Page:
Rather than fight to lock everyone into a specific schedule, I’m more inclined to stay flexible and work out a new method. So, trying for an hour of writing time in the morning is going to be my first salvo in the battle to reclaim a higher word count. I’m reminding myself that even though it will mean sacrificing some sleep, it will also mean that I can get a lot of words done before anyone in the house even wakes up. To a writer who is also the parent of small children, distraction-free writing is a miraculous thing.

I can already imagine the satisfaction of getting Little Dude out of bed, and making breakfast knowing that I already have three or four pages done. Of watching whole chapters pile up around me at a steady rate, rather than in little spurts. It will so be worth getting out of bed that early.

Although you might need to remind me of that at 5:30 am a week from now.

Here is the thing that gives me confidence going into developing this new schedule: I’ve done it before. I have found ways to fit in my writing, even when everything around me is chaos. Even though things have changed recently (again) I know that I can find a way, and I can make it stick. And when things change again about a week from now, then I will figure that out, too. It’s one of the great challenges of being a writer, finding that secret, personal time when the words can get on the page.

If it means getting up super early, then so be it. I’ll make some extra coffee, and it will keep me company in that quiet morning hour.

So, when do you write? And what have you done to establish a writing habit in your life? I’d love to hear all your tips for making it happen. In the meantime, I’ll keep you updated on how I’m doing at getting up early.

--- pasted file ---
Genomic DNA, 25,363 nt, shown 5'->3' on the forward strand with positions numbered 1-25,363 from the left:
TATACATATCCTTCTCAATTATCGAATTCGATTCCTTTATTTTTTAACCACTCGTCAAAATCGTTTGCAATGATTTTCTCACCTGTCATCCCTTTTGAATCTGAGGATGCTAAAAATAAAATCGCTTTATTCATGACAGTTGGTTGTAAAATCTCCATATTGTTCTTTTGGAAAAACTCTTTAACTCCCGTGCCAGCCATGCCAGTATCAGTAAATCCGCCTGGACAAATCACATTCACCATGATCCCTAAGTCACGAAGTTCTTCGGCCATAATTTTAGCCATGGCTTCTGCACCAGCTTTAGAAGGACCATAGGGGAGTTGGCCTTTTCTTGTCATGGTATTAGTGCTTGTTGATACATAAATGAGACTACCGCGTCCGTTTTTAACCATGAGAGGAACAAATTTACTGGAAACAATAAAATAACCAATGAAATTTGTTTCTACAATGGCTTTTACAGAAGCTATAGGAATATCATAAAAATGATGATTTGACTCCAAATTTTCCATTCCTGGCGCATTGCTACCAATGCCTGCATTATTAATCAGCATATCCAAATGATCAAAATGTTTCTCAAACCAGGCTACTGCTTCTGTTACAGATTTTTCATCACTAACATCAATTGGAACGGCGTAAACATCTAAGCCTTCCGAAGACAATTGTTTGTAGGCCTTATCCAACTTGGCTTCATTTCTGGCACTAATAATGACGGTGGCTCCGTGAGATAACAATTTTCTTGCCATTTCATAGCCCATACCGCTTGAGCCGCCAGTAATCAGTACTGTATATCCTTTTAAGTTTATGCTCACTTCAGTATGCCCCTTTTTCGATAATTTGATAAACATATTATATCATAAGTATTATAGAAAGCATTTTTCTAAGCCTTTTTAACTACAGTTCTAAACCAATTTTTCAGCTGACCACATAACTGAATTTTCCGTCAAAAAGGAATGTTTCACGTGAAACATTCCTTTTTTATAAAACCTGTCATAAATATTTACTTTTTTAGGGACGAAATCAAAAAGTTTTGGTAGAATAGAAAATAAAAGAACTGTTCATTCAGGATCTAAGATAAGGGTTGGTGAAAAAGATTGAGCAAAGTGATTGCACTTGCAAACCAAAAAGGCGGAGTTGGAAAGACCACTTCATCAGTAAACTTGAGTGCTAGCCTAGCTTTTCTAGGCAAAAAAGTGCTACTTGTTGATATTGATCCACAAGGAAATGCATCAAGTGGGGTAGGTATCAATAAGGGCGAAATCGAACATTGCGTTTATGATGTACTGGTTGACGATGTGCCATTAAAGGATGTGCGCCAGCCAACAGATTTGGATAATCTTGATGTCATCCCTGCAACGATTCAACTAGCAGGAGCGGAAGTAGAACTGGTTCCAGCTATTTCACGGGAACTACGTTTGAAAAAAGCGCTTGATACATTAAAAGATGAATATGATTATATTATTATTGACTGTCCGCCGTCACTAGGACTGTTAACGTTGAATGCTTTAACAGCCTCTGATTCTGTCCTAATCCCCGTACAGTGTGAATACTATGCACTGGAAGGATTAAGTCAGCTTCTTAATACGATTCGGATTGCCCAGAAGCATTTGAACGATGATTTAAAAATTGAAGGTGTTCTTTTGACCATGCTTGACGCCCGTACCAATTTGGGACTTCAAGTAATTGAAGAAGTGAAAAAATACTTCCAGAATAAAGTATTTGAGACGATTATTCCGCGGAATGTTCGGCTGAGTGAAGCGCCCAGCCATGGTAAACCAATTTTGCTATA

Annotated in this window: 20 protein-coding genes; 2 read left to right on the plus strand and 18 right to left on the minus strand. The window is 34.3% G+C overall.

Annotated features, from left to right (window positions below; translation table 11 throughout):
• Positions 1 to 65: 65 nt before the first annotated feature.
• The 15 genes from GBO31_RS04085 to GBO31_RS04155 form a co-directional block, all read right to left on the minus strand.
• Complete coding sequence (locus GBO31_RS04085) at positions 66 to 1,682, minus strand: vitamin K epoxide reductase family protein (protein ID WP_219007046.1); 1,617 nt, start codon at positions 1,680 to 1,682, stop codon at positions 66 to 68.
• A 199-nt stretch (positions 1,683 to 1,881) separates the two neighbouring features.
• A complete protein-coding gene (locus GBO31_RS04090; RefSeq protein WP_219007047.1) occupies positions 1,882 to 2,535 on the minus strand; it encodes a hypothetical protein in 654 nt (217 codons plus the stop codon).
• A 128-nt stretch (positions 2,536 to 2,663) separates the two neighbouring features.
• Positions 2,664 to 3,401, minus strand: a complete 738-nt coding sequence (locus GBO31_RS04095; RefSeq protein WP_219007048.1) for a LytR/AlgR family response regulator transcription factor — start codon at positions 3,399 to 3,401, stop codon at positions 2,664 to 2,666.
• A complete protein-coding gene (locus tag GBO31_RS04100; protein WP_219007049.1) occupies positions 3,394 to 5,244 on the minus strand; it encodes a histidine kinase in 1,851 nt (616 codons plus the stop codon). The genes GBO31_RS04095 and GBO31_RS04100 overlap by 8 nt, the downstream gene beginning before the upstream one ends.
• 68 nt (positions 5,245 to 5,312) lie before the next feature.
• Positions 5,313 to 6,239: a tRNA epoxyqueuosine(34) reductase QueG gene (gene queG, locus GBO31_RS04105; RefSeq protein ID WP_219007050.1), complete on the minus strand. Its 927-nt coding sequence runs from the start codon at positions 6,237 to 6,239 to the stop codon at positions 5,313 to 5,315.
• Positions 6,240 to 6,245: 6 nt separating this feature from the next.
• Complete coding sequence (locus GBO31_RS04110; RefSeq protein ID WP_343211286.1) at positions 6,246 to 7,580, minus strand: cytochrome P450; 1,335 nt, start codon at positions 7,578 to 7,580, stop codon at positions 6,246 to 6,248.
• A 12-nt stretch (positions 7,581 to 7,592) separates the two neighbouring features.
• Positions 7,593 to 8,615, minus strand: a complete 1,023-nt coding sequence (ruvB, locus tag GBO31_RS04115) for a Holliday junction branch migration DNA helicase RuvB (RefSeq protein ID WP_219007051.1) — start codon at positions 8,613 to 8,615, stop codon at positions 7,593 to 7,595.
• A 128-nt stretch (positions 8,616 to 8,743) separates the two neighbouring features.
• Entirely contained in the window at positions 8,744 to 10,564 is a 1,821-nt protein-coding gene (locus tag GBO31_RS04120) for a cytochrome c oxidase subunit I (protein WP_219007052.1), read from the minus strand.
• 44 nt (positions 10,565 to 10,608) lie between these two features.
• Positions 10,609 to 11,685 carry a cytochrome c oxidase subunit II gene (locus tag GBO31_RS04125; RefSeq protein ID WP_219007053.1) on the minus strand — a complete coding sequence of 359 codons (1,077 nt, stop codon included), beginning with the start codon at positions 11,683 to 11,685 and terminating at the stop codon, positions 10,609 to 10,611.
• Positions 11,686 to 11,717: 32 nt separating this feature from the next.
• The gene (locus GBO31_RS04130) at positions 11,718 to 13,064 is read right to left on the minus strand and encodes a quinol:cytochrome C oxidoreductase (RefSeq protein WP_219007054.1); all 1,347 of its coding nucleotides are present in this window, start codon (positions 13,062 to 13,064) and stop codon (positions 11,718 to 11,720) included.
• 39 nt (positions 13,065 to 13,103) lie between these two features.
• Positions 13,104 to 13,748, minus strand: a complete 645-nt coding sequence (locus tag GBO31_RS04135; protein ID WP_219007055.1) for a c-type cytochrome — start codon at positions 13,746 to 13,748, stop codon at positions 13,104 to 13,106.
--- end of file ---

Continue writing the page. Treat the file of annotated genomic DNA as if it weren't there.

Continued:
As always, thanks for reading!




Love & Anxiety at the Library

Love & Anxiety at the Library

I, personally, love libraries. So many books, all in one place, for anyone with a library card to read as they like. I love the shelves, the tables, the chairs. I love the way books seem to huddle all together, like friendly little knowledge storage devices.

There is magic in so many books in one place, which so many authors have tried to capture in their works. Everywhere I read, from Terry Pratchett to Jasper Fforde, libraries are places where space and time warp. Where books create pathways, where they speak to one another and change the very fabric of reality.

Of course, if you think about it, this is more than just a metaphor. Books don’t exist in a vacuum. Writers are inspired by other writers, by the world around them, and they send out messages in the works they create. Many books have had an impact on all of society. The Jungle by Upton Sinclair permanently changed food processing in the United States. Silent Spring may have led to the banning of some of the most harmful pesticides, saving many species of wildlife. Some books have an entire culture associated with them, like Harry Potter and Lord of the Rings.

And in a library, all these books live together. If there are places of magic in the world where we live, I’m sure they are in libraries.

Unfortunately, my time in these sacred buildings is limited these days. I often dash in for a terse visit, full of jangling nerves and whispered warnings. I don’t even dare tread into the adult section. Little Miss and Little Dude are not ideal library companions.

Fortunately, most of the libraries we visit these days are built with the smallest guests in mind. Not only does our haunt have a large children’s section with many comfy chairs and tables, it also has puzzles and craft tables, tablets and computers, and even bags of toys. Best of all, outside the library doors stands a playground, a huge lawn, trees, and even a pond with a fountain. Practically a paradise for those of us with high energy little ones.